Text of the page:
When he emerged as the greatest athlete in the world in 1983 — he won the long jump and 100 at the World Championships, anchored the relay team to gold and a world record and set the American 200-meter record — it was runner Mary Decker who was named Sports Illustrated Sportsman of the year. When Lewis won the four gold medals in 1984 — one of the greatest achievements in American sports history — Edwin Moses and Mary Lou Retton were named Sportsmen of the Year. None of the big American companies offered him endorsements after ’84. “I think the American public wants you to look macho,” Nike’s Don Coleman said at the time, echoing the shadowy rumors that floated around Lewis.

“I just didn’t realize so many people would be fighting against me,” Lewis says. He did find his way. He made quite a bit of money, especially overseas. He certainly earned fame, was featured on plenty of magazine covers, met Presidents. He was actually drafted by the Dallas Cowboys, though he didn’t play football (“They called me and tried to convince me to become the new Bob Hayes,”) and by the Chicago Bulls, though he didn’t really play basketball (“That was just a publicity stunt, I think”). He got his records. People still know his name. He is the spokesman this year for the Hershey’s Track and Field Games, a youth track program that has included hundreds of thousands of kids and will conclude on Saturday in Hershey, Pa. He is also running for state senate in New Jersey (“It’s time to end the gridlock,” he says). He says he has achieved many, maybe even most, of those enormous dreams he felt as a restless young man.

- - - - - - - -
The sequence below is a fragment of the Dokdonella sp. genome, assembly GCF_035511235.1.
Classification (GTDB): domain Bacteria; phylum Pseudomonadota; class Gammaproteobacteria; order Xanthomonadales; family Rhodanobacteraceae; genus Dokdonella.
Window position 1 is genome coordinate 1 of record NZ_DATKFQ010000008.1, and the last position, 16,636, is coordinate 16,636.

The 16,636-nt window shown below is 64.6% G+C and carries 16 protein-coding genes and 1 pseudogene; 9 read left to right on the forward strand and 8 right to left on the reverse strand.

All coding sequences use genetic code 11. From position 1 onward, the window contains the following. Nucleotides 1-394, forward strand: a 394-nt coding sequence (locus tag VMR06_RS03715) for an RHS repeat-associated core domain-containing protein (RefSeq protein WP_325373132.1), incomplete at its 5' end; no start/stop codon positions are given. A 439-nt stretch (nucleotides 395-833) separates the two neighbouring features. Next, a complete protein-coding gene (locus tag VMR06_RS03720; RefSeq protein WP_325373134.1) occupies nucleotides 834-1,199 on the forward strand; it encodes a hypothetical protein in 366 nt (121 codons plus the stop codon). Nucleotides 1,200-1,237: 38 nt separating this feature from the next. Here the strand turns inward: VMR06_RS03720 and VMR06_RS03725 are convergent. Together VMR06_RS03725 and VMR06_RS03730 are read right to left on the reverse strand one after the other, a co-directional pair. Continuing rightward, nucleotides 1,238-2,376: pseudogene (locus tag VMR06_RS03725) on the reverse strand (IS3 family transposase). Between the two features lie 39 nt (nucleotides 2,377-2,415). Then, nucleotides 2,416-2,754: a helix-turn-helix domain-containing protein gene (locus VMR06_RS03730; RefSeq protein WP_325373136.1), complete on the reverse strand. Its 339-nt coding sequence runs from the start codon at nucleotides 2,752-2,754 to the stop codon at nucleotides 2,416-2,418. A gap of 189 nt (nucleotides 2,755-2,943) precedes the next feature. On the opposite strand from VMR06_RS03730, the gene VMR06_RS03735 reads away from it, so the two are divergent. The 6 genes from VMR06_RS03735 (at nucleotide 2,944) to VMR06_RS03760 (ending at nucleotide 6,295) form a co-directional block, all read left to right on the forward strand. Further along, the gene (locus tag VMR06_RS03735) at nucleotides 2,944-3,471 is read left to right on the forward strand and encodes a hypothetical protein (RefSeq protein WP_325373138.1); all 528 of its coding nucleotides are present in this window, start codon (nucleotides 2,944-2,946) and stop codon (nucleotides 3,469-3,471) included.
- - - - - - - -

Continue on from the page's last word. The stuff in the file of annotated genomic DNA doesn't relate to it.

But what would have happened had the jump counted? It was that day: July 24, 1982. This was at the National Sports Festival in Indianapolis. Lewis was not yet famous, except among the most intense track fans. He was not yet decorated. He did not know yet what was to come. He was, as usual, competing in the long jump and other events, and because of that his schedule was crazy. He tried his first jump, fouled, and was taken away to run in the 4×100 relay. His team ran the fifth-fastest time ever. He then returned to try another jump, and he fouled again (this was early in his career, when he was athletically supercharged but before he had perfected his form). He was taken away again to accept the gold medal in the relay.